Although the announced Outright Monetary Transactions (OMT) programme – fiercely resisted by Germany's Bundesbank for blurring the lines between fiscal and monetary policy – will be linked to conditions in line with previous bailouts through the European Financial Stability Facility, it was welcomed by pension funds across the continent.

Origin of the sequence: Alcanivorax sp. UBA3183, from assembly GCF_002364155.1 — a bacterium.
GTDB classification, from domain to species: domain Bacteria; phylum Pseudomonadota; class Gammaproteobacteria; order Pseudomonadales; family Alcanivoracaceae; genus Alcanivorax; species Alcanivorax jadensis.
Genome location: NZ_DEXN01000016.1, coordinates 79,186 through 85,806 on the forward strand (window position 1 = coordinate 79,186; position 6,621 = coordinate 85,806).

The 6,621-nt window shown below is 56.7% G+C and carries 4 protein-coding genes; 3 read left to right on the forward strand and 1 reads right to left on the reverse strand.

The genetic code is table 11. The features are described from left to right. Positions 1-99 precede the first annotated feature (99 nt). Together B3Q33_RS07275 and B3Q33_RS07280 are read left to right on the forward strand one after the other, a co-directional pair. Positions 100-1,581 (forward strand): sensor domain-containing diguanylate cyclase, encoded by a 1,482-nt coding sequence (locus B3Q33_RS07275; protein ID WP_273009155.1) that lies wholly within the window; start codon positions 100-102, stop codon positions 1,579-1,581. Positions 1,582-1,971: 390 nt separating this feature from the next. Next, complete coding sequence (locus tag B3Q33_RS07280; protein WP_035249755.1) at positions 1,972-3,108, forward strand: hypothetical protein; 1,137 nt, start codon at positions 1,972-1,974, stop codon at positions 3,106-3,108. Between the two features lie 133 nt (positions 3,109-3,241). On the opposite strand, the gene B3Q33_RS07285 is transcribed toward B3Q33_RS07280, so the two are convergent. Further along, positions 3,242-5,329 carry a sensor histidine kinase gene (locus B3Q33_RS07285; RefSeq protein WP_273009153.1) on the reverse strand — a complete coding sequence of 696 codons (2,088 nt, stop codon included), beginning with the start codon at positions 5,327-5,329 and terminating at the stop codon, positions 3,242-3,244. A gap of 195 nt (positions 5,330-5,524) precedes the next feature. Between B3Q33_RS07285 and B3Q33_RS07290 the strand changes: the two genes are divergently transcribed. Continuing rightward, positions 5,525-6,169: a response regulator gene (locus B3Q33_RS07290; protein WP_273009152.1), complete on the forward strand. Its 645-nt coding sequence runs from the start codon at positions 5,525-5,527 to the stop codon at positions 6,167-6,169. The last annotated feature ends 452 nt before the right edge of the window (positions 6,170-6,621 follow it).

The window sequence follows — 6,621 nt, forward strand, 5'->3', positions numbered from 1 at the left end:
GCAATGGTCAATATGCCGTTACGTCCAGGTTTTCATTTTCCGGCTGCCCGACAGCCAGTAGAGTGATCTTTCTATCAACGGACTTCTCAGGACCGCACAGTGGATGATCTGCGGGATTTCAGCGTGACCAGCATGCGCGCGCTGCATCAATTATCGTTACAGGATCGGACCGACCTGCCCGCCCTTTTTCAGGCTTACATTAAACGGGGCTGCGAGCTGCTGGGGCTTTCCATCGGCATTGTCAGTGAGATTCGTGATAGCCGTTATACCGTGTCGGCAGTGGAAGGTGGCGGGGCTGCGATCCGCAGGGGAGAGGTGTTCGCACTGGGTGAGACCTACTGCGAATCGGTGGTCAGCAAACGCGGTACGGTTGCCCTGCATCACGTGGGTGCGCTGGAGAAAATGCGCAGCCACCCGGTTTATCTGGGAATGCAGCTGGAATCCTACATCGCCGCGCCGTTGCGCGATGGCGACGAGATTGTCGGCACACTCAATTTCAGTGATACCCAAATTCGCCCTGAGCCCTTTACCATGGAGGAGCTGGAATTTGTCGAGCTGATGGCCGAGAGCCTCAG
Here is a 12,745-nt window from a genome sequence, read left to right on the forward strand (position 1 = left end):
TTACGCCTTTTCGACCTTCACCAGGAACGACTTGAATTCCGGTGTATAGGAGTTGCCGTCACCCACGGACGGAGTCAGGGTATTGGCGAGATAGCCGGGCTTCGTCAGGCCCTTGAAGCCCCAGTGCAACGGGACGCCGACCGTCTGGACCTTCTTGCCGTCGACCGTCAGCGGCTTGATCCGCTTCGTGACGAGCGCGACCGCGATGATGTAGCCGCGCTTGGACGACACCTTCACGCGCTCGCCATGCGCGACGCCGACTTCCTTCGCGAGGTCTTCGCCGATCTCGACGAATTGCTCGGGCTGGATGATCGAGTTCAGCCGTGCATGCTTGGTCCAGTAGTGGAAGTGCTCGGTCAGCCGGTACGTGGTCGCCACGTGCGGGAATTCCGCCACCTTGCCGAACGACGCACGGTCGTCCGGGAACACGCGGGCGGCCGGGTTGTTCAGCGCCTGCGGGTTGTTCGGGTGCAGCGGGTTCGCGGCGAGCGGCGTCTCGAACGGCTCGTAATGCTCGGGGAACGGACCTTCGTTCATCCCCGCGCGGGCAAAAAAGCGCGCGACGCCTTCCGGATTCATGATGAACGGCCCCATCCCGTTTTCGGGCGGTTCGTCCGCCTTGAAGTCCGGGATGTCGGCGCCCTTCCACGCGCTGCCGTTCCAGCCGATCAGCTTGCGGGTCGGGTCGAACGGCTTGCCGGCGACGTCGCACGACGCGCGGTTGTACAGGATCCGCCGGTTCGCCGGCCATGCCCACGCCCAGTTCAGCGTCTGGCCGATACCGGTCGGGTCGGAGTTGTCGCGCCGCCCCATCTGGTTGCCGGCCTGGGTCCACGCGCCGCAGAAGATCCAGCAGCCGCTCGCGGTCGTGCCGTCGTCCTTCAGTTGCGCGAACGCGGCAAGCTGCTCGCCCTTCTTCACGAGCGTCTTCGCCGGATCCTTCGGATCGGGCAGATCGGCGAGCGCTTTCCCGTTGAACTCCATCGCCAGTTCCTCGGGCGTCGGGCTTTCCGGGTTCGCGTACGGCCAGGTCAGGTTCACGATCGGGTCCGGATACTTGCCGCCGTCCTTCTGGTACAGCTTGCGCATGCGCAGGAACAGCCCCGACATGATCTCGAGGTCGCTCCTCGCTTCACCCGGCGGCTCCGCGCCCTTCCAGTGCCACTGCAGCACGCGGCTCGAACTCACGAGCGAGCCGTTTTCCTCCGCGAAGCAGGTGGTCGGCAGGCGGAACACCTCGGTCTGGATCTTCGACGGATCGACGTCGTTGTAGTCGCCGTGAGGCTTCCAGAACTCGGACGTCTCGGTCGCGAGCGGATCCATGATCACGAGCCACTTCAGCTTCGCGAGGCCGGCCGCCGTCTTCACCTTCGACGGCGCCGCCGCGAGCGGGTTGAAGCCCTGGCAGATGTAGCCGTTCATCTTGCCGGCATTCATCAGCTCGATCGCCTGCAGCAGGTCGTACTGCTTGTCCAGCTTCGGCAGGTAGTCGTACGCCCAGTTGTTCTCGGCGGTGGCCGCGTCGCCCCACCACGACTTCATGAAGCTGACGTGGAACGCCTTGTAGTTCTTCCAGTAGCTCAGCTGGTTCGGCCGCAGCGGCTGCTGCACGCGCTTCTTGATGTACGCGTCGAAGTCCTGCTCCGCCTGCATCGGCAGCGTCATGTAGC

Several investors, including newly appointed chief investment officer of France's UMR Philipe Rey, were pleased with Draghi's use of the word "unlimited" to describe the programme's scope. Ángel Martínez-Aldama, director of the Spanish association of pension funds INVERCO, said the plan to buy eurozone short-term bonds in the secondary market was very "promising" for markets and Spanish pension funds, traditionally heavily invested in Spanish-denominated government bonds. Bram van Els, spokesman for the €77 billion asset manager MN Services, added: "For a real long-term solution, reforms are required, which is up to the politicians. However, the ECB's purchasing programme appeases the markets and buys much-needed breathing space for reforms."
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